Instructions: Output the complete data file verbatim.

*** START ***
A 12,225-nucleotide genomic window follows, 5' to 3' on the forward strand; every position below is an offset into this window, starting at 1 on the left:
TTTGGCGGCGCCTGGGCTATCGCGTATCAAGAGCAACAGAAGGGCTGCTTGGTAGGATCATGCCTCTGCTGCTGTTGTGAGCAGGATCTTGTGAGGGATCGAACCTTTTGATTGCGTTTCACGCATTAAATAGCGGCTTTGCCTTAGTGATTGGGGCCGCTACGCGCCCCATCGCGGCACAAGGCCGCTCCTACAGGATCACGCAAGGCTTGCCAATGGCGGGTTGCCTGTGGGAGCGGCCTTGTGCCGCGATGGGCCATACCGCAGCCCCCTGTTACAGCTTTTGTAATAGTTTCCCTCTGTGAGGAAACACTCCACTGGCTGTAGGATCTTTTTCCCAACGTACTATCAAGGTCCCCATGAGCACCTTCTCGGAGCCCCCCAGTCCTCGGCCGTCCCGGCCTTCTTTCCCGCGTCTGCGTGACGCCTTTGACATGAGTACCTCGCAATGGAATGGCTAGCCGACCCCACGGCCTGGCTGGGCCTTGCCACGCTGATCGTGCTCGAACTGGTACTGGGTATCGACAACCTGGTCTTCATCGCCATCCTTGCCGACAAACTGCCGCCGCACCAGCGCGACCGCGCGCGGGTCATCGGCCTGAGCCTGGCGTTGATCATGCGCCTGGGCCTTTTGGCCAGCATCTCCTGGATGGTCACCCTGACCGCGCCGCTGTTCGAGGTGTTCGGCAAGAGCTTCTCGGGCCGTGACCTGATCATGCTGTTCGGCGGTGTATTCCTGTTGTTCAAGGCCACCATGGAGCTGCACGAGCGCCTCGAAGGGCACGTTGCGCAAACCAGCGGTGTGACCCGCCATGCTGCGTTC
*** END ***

A 12,225-nucleotide genomic window follows, 5' to 3' on the forward strand; every position below is an offset into this window, starting at 1 on the left:
TTTGGCGGCGCCTGGGCTATCGCGTATCAAGAGCAACAGAAGGGCTGCTTGGTAGGATCATGCCTCTGCTGCTGTTGTGAGCAGGATCTTGTGAGGGATCGAACCTTTTGATTGCGTTTCACGCATTAAATAGCGGCTTTGCCTTAGTGATTGGGGCCGCTACGCGCCCCATCGCGGCACAAGGCCGCTCCTACAGGATCACGCAAGGCTTGCCAATGGCGGGTTGCCTGTGGGAGCGGCCTTGTGCCGCGATGGGCCATACCGCAGCCCCCTGTTACAGCTTTTGTAATAGTTTCCCTCTGTGAGGAAACACTCCACTGGCTGTAGGATCTTTTTCCCAACGTACTATCAAGGTCCCCATGAGCACCTTCTCGGAGCCCCCCAGTCCTCGGCCGTCCCGGCCTTCTTTCCCGCGTCTGCGTGACGCCTTTGACATGAGTACCTCGCAATGGAATGGCTAGCCGACCCCACGGCCTGGCTGGGCCTTGCCACGCTGATCGTGCTCGAACTGGTACTGGGTATCGACAACCTGGTCTTCATCGCCATCCTTGCCGACAAACTGCCGCCGCACCAGCGCGACCGCGCGCGGGTCATCGGCCTGAGCCTGGCGTTGATCATGCGCCTGGGCCTTTTGGCCAGCATCTCCTGGATGGTCACCCTGACCGCGCCGCTGTTCGAGGTGTTCGGCAAGAGCTTCTCGGGCCGTGACCTGATCATGCTGTTCGGCGGTGTATTCCTGTTGTTCAAGGCCACCATGGAGCTGCACGAGCGCCTCGAAGGGCACGTTGCGCAAACCAGCGGTGTGACCCGCCATGCTGCGTTC